It's common for a TV show to introduce new viewers to its setting with a compilation of clips. Early in the season, clips are carefully selected to avoid upcoming plot twists while demonstrating the show's general method of entertainment. As the season progresses, anything from previous episodes is fair to use in this in-show trailer.
During the era of physical products, game publishers have relied heavily on release-week sales. Game marketing continues to reflect this focus on immediate sales. Like theater showings of movies, games are advertised before and around launch... with little effort made to refresh interest (until DLC is pitched).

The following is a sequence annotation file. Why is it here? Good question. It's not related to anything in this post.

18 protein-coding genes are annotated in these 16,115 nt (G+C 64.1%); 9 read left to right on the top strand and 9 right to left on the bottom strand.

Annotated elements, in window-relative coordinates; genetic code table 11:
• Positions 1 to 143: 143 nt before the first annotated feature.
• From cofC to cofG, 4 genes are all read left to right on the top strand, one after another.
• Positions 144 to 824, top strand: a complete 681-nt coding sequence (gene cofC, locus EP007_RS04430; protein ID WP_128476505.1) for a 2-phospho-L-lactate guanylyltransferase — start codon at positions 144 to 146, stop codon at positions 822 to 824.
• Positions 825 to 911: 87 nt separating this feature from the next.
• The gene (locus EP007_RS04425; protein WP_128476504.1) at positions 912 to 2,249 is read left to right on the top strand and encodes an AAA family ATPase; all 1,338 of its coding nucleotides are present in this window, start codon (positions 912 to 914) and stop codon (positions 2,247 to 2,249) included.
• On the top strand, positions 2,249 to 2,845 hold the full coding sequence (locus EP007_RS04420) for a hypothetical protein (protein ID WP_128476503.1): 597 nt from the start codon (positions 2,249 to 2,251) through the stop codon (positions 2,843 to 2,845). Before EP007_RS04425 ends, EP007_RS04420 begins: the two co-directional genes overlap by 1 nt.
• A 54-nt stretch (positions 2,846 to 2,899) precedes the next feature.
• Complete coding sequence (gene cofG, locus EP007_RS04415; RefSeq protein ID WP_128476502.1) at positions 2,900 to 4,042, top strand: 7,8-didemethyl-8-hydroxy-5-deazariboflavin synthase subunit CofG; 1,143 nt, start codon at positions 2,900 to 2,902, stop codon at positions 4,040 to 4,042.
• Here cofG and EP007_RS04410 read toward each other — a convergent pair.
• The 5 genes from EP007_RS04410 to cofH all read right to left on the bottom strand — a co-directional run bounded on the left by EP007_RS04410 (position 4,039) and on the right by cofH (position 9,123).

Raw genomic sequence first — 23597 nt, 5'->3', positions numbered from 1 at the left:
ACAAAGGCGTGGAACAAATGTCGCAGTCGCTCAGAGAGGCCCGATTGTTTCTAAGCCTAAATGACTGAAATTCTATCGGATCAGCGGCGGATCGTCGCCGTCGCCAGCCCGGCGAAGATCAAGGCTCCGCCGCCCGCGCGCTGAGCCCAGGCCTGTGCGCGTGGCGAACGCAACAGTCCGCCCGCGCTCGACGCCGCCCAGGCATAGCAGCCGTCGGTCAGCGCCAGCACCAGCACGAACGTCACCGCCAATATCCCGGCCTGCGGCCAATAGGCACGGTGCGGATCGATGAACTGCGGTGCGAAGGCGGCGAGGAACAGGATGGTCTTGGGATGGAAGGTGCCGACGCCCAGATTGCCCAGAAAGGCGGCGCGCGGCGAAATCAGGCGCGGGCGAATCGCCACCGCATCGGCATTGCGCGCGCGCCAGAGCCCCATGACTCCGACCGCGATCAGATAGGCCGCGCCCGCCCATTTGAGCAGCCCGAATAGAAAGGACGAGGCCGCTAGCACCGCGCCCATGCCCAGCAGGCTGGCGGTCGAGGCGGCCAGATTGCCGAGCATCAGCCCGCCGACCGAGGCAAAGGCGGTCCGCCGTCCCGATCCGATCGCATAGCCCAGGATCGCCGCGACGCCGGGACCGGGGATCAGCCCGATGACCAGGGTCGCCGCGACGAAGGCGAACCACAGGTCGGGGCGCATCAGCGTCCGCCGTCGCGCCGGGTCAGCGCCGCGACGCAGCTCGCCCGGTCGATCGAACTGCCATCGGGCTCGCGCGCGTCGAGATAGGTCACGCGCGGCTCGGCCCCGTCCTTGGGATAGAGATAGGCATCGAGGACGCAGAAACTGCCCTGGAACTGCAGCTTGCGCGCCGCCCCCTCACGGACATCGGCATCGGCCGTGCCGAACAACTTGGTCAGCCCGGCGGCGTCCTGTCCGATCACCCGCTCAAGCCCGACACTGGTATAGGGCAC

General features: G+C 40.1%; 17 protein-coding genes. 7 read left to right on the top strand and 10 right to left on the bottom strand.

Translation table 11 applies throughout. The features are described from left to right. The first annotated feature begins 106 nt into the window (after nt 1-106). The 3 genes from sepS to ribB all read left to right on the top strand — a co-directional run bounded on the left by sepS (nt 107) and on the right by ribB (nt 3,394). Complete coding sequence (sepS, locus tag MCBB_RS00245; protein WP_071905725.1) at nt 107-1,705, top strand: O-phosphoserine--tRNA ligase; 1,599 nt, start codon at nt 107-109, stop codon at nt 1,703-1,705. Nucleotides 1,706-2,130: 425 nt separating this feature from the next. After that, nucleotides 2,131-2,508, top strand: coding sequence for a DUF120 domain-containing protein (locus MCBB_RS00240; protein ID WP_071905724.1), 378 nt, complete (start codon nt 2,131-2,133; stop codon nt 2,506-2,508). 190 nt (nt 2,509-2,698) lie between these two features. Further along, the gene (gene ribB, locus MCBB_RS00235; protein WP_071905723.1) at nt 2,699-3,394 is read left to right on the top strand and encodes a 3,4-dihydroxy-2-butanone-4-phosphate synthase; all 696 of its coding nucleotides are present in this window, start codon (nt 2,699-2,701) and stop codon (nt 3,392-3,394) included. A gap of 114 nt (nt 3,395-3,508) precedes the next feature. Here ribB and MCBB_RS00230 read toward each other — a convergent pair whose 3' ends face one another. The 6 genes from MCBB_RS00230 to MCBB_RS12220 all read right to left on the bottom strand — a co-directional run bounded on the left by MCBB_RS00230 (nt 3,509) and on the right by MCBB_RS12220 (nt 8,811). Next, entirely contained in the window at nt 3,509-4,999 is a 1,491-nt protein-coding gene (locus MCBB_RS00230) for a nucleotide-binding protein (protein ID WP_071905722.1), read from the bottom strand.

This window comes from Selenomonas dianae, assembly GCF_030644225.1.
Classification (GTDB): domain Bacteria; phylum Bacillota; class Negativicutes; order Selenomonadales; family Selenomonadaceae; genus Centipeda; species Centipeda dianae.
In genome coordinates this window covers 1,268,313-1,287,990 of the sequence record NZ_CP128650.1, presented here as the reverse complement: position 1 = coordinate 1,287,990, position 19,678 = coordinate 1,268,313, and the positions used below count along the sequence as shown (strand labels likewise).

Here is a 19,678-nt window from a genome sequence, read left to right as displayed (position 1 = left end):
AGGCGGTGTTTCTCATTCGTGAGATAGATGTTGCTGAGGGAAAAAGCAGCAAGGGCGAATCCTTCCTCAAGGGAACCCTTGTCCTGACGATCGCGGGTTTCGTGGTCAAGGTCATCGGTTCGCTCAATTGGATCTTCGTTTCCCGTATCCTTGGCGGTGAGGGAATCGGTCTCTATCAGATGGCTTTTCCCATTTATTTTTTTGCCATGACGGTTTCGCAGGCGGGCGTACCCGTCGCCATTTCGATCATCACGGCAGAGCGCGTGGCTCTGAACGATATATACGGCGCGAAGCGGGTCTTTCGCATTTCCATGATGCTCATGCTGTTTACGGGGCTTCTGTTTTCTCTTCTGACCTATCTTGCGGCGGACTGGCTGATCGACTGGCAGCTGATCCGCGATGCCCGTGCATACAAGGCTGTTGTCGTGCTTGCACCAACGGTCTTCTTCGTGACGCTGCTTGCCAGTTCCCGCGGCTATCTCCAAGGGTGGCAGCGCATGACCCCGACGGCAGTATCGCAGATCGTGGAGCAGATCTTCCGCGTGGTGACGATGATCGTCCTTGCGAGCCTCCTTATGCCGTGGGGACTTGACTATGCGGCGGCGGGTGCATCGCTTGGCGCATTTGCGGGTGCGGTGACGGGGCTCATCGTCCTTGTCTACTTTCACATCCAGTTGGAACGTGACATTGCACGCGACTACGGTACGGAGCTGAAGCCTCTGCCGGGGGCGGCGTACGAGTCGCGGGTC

Well, if gamers are only interested in newly released games, explain to me the rabid interest in backwards compatibility for Xbox 360 games or countless other examples of retro gaming. Explain why Microsoft or Amazon bother to have temporary sales on older games. If there is a viable market for games months and years after release, then imagine how much better the market would be if publishers bothered to advertise those games long after launch.
Like those TV show intros, post-launch trailers could incorporate clips of gameplay from happy customers. In addition to attracting new buyers, the potential for a gamer seeing his own clip in an official trailer would help to maintain interest in the game and sustain a market for DLC, merchandising, sequels, or spin-offs. Alternatively, contests are a cheap way to produce trailers because fans will do most of the work for free.